So, we’re hoping – Chuck Schumer and I, you saw our letter that we sent to Leader McConnell to say, ‘We’ve got to get this done.’ And this article said I should have settled for a smaller deal. No – it wasn’t a smaller deal; it was a deal that did not have crushing the virus, adequately honoring our heroes, adequately addressing the needs of America’s working families. It wasn’t a question of dollars, it was a question of what it would be spent on.
While they hesitated to do anything for Earned Income Tax Credit, Child Tax Credit to prevent poverty, they didn’t hesitate to give $150 billion in tax breaks to the richest people in America, so we have our difference of opinion. But you would think that nearly a quarter of a million people who’ve died and over 11 million infected, that at least now with the prospect, the promise of a vaccine, they might want to implement some of the things that take us down that path.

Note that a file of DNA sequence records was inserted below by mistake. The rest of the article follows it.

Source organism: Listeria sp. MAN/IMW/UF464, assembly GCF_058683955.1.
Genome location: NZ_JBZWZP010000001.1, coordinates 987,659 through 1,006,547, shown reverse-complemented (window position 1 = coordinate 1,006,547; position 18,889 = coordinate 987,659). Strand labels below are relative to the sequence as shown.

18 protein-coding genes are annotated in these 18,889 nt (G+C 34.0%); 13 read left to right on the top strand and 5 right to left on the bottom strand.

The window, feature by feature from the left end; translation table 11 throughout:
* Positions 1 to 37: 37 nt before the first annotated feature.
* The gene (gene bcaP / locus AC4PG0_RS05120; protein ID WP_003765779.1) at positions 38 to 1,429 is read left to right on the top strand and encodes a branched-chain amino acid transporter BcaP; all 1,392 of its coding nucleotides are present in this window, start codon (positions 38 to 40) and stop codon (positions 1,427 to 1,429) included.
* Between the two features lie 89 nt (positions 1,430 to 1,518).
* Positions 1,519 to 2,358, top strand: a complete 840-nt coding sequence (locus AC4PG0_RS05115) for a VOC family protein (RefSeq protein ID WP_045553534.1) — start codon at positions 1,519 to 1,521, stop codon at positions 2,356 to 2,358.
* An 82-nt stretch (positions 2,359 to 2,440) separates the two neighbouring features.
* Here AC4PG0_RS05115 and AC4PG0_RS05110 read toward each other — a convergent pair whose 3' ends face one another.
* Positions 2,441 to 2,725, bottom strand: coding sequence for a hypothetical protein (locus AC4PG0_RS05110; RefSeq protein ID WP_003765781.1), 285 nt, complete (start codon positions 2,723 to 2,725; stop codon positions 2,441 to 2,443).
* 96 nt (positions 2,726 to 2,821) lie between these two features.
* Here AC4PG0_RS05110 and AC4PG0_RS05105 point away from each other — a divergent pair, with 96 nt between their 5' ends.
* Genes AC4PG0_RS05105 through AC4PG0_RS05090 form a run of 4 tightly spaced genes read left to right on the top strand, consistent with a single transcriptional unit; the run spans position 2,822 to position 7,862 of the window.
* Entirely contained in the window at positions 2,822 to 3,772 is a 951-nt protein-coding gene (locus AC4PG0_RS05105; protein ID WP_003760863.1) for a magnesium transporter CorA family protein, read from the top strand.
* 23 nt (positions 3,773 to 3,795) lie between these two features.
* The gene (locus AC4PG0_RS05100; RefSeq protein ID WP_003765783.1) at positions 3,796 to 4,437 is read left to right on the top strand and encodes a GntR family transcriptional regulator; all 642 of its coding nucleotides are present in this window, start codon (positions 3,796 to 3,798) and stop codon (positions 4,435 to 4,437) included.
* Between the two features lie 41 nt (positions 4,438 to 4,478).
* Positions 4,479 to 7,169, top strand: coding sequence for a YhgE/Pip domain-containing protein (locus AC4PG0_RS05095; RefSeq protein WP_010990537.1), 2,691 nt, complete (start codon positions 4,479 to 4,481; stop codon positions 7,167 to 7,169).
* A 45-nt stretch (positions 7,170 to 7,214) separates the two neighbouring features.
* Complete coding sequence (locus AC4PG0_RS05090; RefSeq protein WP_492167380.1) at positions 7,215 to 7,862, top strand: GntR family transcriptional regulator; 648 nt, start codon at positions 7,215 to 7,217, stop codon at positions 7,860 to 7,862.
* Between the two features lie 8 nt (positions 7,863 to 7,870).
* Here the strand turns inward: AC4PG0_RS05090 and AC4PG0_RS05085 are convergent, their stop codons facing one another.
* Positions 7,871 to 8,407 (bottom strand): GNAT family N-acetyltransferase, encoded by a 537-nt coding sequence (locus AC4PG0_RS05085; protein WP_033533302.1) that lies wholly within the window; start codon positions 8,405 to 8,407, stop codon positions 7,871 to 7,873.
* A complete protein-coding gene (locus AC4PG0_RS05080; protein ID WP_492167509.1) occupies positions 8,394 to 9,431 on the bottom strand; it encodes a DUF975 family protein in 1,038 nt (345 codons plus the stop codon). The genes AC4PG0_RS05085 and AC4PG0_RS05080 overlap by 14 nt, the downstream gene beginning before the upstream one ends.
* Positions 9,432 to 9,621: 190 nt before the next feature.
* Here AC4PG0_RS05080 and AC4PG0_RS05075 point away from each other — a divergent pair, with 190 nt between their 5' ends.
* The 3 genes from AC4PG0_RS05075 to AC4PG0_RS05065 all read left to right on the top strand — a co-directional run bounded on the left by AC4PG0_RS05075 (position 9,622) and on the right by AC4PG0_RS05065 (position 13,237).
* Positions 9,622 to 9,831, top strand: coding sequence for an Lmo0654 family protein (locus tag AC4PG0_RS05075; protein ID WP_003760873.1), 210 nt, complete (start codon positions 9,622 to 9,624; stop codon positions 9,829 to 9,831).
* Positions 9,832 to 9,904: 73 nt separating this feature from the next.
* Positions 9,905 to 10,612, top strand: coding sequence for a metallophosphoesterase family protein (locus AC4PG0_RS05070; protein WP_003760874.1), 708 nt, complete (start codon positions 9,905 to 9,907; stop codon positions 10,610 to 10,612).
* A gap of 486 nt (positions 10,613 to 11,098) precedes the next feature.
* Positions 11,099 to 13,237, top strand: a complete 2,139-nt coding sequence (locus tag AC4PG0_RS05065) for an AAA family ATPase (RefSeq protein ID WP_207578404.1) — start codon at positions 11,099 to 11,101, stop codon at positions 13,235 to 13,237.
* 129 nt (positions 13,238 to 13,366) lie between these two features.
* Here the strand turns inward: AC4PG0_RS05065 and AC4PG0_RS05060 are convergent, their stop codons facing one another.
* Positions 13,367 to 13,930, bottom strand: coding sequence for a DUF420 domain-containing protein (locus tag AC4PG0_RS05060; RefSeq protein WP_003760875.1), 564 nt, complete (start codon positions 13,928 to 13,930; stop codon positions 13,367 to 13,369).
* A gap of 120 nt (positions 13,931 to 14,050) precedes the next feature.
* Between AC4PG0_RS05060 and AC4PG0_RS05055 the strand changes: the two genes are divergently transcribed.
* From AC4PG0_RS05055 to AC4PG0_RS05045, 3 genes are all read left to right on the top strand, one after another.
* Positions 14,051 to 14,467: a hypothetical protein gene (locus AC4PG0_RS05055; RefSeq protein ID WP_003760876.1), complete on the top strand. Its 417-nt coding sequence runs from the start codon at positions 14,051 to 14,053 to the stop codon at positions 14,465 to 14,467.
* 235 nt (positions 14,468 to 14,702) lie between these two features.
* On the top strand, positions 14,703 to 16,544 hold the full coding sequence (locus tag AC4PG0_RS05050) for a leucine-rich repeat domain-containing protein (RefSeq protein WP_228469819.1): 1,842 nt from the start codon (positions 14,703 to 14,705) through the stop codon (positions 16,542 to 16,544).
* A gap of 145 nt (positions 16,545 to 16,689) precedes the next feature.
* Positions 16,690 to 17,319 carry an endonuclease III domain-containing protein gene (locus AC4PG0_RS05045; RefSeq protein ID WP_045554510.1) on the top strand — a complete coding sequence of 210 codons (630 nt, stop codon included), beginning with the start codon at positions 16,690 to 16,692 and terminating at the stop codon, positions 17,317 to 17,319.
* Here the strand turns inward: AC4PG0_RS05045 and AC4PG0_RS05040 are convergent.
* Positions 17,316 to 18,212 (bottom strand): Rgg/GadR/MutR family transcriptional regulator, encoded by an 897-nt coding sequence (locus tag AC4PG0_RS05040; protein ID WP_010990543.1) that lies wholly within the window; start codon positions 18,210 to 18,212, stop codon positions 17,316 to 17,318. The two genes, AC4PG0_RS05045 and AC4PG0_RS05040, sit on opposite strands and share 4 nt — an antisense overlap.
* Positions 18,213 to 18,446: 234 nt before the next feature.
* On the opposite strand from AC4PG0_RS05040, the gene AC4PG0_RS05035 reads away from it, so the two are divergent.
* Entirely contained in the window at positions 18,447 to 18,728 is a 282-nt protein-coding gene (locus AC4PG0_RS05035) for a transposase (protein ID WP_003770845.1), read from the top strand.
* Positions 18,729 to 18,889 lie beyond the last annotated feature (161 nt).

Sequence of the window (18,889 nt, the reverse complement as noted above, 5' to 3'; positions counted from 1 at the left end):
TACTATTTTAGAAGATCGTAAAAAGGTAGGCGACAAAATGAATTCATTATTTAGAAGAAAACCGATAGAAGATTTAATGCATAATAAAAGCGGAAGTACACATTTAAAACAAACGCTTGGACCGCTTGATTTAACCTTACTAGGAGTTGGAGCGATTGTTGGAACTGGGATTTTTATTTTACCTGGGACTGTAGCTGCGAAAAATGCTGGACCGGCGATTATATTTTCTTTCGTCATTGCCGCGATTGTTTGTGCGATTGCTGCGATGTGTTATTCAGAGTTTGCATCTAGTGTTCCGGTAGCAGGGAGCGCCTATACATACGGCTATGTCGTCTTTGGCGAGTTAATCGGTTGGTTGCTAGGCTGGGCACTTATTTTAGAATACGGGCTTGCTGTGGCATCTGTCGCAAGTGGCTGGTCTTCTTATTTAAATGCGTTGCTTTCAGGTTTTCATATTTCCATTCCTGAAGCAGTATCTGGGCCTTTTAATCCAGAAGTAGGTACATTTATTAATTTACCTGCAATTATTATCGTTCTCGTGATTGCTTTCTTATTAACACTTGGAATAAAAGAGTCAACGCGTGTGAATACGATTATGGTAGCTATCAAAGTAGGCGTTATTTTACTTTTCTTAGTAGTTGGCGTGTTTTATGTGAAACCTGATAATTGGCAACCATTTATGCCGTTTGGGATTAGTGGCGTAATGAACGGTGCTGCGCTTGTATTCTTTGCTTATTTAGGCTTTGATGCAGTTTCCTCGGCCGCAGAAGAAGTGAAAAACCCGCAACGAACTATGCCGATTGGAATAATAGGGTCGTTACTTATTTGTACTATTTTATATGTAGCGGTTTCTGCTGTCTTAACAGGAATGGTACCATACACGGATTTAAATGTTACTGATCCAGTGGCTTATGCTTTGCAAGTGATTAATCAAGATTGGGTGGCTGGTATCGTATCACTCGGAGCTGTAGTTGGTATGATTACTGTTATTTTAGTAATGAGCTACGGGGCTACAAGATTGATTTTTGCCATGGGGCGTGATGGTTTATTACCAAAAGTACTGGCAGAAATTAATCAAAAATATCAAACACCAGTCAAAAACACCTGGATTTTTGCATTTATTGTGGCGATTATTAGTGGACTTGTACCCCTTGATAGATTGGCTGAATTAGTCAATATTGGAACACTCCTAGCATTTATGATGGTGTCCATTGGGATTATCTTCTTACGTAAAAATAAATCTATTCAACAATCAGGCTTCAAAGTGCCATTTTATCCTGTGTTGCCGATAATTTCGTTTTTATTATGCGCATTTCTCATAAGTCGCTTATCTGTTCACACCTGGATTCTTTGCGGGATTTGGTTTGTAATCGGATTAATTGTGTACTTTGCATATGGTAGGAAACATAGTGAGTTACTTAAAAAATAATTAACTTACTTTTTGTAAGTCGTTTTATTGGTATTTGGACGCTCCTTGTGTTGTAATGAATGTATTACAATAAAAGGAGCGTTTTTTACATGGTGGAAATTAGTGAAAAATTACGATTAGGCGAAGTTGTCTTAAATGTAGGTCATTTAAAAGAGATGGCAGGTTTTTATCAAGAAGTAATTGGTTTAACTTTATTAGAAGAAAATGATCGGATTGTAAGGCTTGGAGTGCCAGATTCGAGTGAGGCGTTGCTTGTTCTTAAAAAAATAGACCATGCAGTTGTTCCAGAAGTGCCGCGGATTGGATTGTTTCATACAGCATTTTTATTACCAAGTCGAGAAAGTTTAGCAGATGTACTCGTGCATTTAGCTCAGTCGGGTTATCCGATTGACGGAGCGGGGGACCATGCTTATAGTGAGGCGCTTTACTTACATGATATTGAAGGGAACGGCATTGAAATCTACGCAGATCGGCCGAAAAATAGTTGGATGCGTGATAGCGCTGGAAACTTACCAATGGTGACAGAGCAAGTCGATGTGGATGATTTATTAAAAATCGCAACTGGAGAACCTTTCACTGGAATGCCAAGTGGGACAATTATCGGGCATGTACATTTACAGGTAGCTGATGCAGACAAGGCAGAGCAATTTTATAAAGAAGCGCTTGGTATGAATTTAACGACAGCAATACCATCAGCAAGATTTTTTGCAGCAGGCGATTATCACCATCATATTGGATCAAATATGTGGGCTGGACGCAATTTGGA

I don’t know whether any of it would be part of the – we will pass an omnibus, we don’t want a CR, we’re on a good path to do that. I would hope that they would want to do something similar with the coronavirus.